# What are examples of inertia of direction?

The concept of inertia refers to the resistance of any physical object to any change in its state of motion, including changes to its speed and direction. “Inertia of direction” isn’t a standard term in physics, but if we consider it to mean the tendency of an object to continue moving in its current direction unless acted upon by an external force, there are many examples we can think of:

1. Spacecraft in Space: Once a spacecraft is moving in space, far from any significant gravitational pull, it will continue in the same direction at a constant speed indefinitely. This is because there is very little external force (like air resistance) to change its direction.

2. Skater on Ice: If you’ve ever watched ice skating or played hockey, you’ll know that when a skater pushes off, they continue moving in the same direction until they either turn, stop themselves, or are stopped by an external force like friction or a collision.

3. Car on a Slippery Road: If a car is moving on an icy or very slippery road and the driver tries to turn suddenly, the car might not turn as expected because its tires can’t grip the surface well. This is due to the car’s inertia, wanting to keep it moving in the original direction.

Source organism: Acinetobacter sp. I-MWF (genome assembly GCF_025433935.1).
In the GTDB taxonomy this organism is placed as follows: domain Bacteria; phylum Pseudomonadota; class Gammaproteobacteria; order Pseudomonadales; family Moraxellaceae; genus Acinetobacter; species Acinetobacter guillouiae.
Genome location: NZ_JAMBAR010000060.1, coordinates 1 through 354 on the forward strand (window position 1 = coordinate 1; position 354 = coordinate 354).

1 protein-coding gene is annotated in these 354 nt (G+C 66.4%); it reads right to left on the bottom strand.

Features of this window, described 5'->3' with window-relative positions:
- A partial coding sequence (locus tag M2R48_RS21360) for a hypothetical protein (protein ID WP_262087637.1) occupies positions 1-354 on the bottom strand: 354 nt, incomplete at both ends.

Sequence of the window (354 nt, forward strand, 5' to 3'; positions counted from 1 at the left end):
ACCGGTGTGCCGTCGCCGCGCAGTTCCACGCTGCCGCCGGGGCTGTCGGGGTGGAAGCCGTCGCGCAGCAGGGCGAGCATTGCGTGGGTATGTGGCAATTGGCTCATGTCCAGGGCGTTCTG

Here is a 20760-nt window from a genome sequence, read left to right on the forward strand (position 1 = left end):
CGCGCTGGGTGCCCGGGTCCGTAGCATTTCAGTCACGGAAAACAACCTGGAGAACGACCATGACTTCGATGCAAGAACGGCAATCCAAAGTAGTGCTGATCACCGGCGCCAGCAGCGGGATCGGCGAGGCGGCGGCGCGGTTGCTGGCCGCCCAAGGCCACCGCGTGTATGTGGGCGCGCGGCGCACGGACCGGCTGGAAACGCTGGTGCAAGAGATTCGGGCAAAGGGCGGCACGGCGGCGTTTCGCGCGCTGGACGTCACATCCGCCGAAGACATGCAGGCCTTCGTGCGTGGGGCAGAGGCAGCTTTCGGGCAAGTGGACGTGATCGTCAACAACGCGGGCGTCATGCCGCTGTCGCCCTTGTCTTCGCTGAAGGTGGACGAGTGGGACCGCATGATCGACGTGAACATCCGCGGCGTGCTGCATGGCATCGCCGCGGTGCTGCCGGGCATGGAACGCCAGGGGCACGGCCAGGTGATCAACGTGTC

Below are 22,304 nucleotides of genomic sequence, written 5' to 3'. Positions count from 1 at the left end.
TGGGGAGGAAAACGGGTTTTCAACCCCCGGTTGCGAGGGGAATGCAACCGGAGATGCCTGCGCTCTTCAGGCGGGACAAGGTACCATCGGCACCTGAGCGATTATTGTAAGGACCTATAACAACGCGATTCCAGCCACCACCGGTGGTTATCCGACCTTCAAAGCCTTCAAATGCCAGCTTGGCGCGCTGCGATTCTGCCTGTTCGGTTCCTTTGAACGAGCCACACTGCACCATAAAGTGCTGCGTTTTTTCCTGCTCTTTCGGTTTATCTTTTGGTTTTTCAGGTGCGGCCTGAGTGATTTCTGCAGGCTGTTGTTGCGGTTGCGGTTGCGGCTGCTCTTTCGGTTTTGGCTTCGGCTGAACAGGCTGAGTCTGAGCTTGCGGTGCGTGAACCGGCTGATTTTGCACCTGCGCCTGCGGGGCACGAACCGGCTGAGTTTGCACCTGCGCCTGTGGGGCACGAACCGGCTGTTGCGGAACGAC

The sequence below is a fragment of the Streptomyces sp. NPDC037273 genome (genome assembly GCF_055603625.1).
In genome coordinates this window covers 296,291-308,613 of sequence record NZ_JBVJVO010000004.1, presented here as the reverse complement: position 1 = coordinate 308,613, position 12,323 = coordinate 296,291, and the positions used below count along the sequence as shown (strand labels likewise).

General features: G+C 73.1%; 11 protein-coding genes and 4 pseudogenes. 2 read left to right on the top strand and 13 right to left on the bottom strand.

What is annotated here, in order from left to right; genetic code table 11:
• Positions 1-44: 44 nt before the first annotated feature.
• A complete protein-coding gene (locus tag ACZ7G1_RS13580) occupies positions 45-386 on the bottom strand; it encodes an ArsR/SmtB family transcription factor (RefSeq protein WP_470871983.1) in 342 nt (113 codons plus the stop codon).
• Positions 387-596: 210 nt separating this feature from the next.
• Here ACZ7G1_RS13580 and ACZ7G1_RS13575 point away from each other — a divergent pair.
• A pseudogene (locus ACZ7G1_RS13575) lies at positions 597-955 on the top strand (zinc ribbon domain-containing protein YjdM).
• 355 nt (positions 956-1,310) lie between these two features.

4. Rowing a Boat: When you stop rowing in a boat, it doesn’t stop immediately but continues to move forward due to its inertia.

5. Playing Billiards or Pool: When you strike a ball, it will move in the direction you hit it. If there’s no obstacle in its path, it’ll continue in that direction because of its inertia until friction with the table or a collision with another ball changes its motion.

6. Spinning Frisbee: Once you throw a frisbee, it will generally continue in the direction you threw it (though it might curve due to its spin and air resistance). The initial direction it maintains is due to its inertia.

In each of these examples, the key element is the object’s tendency to continue moving in its original direction until some force causes it to do otherwise.